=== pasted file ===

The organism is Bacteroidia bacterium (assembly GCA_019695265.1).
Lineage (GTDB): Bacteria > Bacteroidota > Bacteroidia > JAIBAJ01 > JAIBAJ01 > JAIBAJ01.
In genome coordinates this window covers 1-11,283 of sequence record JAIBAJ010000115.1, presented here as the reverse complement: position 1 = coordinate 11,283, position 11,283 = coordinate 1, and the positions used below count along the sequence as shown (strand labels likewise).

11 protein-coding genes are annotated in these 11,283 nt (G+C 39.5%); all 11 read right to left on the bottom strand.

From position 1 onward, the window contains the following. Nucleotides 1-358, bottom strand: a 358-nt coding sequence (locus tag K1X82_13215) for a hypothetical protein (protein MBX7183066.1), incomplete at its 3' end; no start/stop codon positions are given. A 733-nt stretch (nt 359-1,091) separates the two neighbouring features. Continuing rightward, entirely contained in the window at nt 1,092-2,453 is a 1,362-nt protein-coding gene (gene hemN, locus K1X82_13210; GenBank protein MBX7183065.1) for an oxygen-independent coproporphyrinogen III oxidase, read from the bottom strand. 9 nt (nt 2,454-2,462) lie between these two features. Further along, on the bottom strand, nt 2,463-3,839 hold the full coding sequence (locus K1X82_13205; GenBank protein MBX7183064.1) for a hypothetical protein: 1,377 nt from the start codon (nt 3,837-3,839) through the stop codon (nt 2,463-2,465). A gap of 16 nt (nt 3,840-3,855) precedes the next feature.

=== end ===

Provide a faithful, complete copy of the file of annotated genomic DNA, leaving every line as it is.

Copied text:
The organism is Bacteroidia bacterium (assembly GCA_019695265.1).
Lineage (GTDB): Bacteria > Bacteroidota > Bacteroidia > JAIBAJ01 > JAIBAJ01 > JAIBAJ01.
In genome coordinates this window covers 1-11,283 of sequence record JAIBAJ010000115.1, presented here as the reverse complement: position 1 = coordinate 11,283, position 11,283 = coordinate 1, and the positions used below count along the sequence as shown (strand labels likewise).

11 protein-coding genes are annotated in these 11,283 nt (G+C 39.5%); all 11 read right to left on the bottom strand.

From position 1 onward, the window contains the following. Nucleotides 1-358, bottom strand: a 358-nt coding sequence (locus tag K1X82_13215) for a hypothetical protein (protein MBX7183066.1), incomplete at its 3' end; no start/stop codon positions are given. A 733-nt stretch (nt 359-1,091) separates the two neighbouring features. Continuing rightward, entirely contained in the window at nt 1,092-2,453 is a 1,362-nt protein-coding gene (gene hemN, locus K1X82_13210; GenBank protein MBX7183065.1) for an oxygen-independent coproporphyrinogen III oxidase, read from the bottom strand. 9 nt (nt 2,454-2,462) lie between these two features. Further along, on the bottom strand, nt 2,463-3,839 hold the full coding sequence (locus K1X82_13205; GenBank protein MBX7183064.1) for a hypothetical protein: 1,377 nt from the start codon (nt 3,837-3,839) through the stop codon (nt 2,463-2,465). A gap of 16 nt (nt 3,840-3,855) precedes the next feature.